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James Rosenquist: A Retrospective

The Menil Collection and the Museum of Fine Arts, Houston

May 17-August 17, 2003

The Solomon R. Guggenheim Museum, New York

October 16, 2003-January 25, 2004

Guggenheim Museum Bilbao

July-October, 2004

Fahrenheit 1982," by James Rosenquist

"Fahrenheit 1982," by James Rosenquist, colored ink on mylar, 33 1/8 by 71 1/2 inches, 1982, Whitney Museum of American Art, Purchase, with funds from the John I. H. Baur Purchase Fund, the Mr. and Mrs. Anthony Fisher Purchase Fund, and the Lauder Foundation-Drawing Fund

By Carter B. Horsley

James Rosenquist is the whirling dervish of Pop Art, spinning and spewing out incongruous collections of images that smack of banality and surprise with almost catacylsmic energy.

This traveling exhibition, which started at the Menil Collection and the Museum of Fine Arts, Houston, and went to the Solomon R. Guggenheim Museum in New York and then to the Guggenheim Museum Bilbao, is huge, which is in keeping with the artist's beginnings as a billboard painter. It is accompanied by a humongous catalogue that is more dazzling and sumptuous than the exhibition.

For many, Rosenquist's early work, which won him reknown, will be nostalgic and a fine recollection of the fabulous 60s. For others, however, his later work will be much more interesting and demonstrate that he was far from being just a 15-second, one-note trick pony. Indeed, whereas his early work was marked by jarring and simplistic, however resonant, juxtapositions, much of his later work has something of a cosmic force with effectively bold compositions.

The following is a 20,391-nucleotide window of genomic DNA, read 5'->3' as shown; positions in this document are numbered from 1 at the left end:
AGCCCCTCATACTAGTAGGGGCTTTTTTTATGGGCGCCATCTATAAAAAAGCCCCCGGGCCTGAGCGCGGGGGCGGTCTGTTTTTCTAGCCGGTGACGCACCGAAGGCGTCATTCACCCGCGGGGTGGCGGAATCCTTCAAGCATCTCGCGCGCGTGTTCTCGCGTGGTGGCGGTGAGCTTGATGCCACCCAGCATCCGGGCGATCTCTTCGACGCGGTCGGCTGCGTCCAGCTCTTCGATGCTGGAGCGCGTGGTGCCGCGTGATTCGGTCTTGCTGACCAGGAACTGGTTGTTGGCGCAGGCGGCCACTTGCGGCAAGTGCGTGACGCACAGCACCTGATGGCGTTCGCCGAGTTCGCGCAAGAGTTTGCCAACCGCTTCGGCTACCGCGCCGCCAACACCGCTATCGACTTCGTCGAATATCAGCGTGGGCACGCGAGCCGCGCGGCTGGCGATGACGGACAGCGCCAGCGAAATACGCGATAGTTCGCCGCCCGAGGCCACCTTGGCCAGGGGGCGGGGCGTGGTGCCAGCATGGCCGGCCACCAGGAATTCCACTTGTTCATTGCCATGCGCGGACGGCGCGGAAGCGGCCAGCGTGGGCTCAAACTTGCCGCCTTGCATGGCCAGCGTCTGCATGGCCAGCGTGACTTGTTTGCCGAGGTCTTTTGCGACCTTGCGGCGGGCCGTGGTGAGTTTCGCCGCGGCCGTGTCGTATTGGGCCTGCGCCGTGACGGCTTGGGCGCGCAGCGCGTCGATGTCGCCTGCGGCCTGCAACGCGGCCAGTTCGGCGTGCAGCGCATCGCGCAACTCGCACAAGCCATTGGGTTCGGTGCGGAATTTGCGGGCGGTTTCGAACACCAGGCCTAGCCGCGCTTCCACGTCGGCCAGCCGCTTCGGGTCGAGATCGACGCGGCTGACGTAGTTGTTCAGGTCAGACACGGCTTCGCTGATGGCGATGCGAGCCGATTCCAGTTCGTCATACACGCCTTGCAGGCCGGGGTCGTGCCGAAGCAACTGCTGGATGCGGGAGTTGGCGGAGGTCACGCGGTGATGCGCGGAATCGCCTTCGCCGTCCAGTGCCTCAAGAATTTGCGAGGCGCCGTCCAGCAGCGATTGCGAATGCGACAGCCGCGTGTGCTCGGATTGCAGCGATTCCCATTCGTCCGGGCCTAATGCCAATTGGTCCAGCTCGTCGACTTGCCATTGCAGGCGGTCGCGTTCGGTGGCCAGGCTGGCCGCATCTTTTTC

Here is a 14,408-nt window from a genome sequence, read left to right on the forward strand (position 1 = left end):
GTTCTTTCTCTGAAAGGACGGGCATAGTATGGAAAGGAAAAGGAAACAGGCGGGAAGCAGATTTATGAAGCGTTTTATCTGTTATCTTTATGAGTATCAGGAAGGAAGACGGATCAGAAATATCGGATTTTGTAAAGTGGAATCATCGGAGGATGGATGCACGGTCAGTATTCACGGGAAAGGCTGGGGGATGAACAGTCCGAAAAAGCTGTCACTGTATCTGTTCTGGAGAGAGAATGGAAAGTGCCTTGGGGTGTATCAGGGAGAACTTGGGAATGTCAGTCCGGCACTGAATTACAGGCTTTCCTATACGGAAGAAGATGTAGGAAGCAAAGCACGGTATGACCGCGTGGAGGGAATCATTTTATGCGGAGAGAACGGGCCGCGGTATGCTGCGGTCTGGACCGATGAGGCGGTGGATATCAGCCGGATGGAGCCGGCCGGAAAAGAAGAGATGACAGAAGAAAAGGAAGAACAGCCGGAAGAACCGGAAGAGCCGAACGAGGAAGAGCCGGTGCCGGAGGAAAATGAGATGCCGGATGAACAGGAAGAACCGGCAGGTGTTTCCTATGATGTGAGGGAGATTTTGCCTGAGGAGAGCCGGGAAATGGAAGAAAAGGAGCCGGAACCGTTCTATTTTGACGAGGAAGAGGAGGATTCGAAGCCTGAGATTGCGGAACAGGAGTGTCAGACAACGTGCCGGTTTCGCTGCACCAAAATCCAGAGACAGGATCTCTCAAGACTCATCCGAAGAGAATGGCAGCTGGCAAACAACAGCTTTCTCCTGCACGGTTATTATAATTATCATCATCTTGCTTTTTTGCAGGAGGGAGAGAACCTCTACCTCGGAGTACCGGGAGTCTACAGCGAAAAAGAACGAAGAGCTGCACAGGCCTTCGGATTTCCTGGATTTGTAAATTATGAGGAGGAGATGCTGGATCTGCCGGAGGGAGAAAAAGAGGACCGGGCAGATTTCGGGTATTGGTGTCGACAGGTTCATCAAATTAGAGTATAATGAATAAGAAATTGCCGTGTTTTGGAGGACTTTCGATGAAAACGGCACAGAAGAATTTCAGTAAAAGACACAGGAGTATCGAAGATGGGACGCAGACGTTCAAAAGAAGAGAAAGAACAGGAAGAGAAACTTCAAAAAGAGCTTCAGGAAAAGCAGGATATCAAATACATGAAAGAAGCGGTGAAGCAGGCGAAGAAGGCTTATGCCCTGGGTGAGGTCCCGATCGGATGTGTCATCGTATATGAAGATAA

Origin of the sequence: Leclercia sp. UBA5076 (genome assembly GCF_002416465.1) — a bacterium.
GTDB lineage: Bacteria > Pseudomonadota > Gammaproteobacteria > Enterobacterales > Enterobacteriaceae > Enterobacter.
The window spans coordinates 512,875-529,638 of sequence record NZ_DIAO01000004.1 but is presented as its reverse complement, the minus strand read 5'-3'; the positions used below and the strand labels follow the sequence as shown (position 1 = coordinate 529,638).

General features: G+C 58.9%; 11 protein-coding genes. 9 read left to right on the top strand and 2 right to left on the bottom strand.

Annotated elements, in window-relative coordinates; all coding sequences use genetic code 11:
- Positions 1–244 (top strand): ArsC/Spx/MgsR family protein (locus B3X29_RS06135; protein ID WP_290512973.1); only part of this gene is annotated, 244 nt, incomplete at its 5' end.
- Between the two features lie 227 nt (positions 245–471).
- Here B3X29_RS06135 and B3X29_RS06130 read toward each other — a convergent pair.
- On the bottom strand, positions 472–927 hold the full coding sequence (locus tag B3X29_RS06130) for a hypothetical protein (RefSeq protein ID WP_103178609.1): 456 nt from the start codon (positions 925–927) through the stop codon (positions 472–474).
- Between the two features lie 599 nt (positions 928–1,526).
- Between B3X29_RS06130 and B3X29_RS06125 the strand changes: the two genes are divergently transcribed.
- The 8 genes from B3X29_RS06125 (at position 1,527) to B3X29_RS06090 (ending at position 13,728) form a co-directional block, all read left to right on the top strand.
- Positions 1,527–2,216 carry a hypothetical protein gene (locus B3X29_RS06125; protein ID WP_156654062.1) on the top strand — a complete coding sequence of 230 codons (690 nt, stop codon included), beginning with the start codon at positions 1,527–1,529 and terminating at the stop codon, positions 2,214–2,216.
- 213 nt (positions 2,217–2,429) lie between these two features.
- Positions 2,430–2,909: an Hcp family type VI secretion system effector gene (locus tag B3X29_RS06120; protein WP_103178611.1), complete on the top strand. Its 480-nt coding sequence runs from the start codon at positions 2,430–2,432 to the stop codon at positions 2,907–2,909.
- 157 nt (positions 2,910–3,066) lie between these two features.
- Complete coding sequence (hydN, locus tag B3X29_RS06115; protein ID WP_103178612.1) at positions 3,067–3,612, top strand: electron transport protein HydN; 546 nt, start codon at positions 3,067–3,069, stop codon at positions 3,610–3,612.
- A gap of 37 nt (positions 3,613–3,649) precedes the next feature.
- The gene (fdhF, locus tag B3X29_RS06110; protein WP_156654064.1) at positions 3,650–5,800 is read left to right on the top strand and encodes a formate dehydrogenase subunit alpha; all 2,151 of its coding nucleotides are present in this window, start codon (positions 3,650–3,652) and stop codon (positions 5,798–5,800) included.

Right half of F-111 by Rosenquist

Right half of "F-111," by James Rosenquist, multiple room installation, oil on canvas and aluminum, 10 by 86 feet, 1964-5, The Museum of Modern Art, New York, gift of Mr. and Mrs. Alex L. Hillman and Lillie B. Bliss Bequest (both by exchange), 1966

The paintings themselves are a bit disappointing given their absence of painterly touches and huge scale, but one is awed by his technical skills and mightily impressed by his intellectuality. We are smacked in the face by the blatant commerciality of his commentaries on advertising and at the same time inspired to conjure derivative images ourselves. Rosenquist's best work is provocative in the best sense.

In his catalogue preface, Thomas Krens, the director of the Solomon R. Guggenheim Museum, provides the following commentary: